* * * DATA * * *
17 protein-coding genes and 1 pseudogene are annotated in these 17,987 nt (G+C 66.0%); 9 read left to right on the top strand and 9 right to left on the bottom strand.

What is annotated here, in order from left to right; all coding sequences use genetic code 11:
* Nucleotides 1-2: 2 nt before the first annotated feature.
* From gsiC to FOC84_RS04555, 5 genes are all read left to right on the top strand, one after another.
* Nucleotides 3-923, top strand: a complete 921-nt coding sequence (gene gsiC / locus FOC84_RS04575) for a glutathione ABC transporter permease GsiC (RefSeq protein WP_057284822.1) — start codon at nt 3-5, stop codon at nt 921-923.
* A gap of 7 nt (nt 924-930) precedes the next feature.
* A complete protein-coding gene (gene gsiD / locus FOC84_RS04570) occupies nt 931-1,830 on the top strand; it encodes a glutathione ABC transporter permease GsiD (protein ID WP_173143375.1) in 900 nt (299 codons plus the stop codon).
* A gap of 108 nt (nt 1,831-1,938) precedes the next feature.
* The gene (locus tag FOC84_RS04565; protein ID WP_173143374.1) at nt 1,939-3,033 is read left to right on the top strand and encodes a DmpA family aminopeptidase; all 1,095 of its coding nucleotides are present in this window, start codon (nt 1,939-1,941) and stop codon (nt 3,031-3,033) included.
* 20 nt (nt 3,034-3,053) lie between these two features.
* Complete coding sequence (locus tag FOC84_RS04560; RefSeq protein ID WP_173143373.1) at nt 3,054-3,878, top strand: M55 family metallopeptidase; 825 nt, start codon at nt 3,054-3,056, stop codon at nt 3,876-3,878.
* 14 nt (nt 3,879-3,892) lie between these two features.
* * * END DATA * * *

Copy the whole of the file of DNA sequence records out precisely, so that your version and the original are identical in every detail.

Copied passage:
17 protein-coding genes and 1 pseudogene are annotated in these 17,987 nt (G+C 66.0%); 9 read left to right on the top strand and 9 right to left on the bottom strand.

What is annotated here, in order from left to right; all coding sequences use genetic code 11:
* Nucleotides 1-2: 2 nt before the first annotated feature.
* From gsiC to FOC84_RS04555, 5 genes are all read left to right on the top strand, one after another.
* Nucleotides 3-923, top strand: a complete 921-nt coding sequence (gene gsiC / locus FOC84_RS04575) for a glutathione ABC transporter permease GsiC (RefSeq protein WP_057284822.1) — start codon at nt 3-5, stop codon at nt 921-923.
* A gap of 7 nt (nt 924-930) precedes the next feature.
* A complete protein-coding gene (gene gsiD / locus FOC84_RS04570) occupies nt 931-1,830 on the top strand; it encodes a glutathione ABC transporter permease GsiD (protein ID WP_173143375.1) in 900 nt (299 codons plus the stop codon).
* A gap of 108 nt (nt 1,831-1,938) precedes the next feature.
* The gene (locus tag FOC84_RS04565; protein ID WP_173143374.1) at nt 1,939-3,033 is read left to right on the top strand and encodes a DmpA family aminopeptidase; all 1,095 of its coding nucleotides are present in this window, start codon (nt 1,939-1,941) and stop codon (nt 3,031-3,033) included.
* 20 nt (nt 3,034-3,053) lie between these two features.
* Complete coding sequence (locus tag FOC84_RS04560; RefSeq protein ID WP_173143373.1) at nt 3,054-3,878, top strand: M55 family metallopeptidase; 825 nt, start codon at nt 3,054-3,056, stop codon at nt 3,876-3,878.
* 14 nt (nt 3,879-3,892) lie between these two features.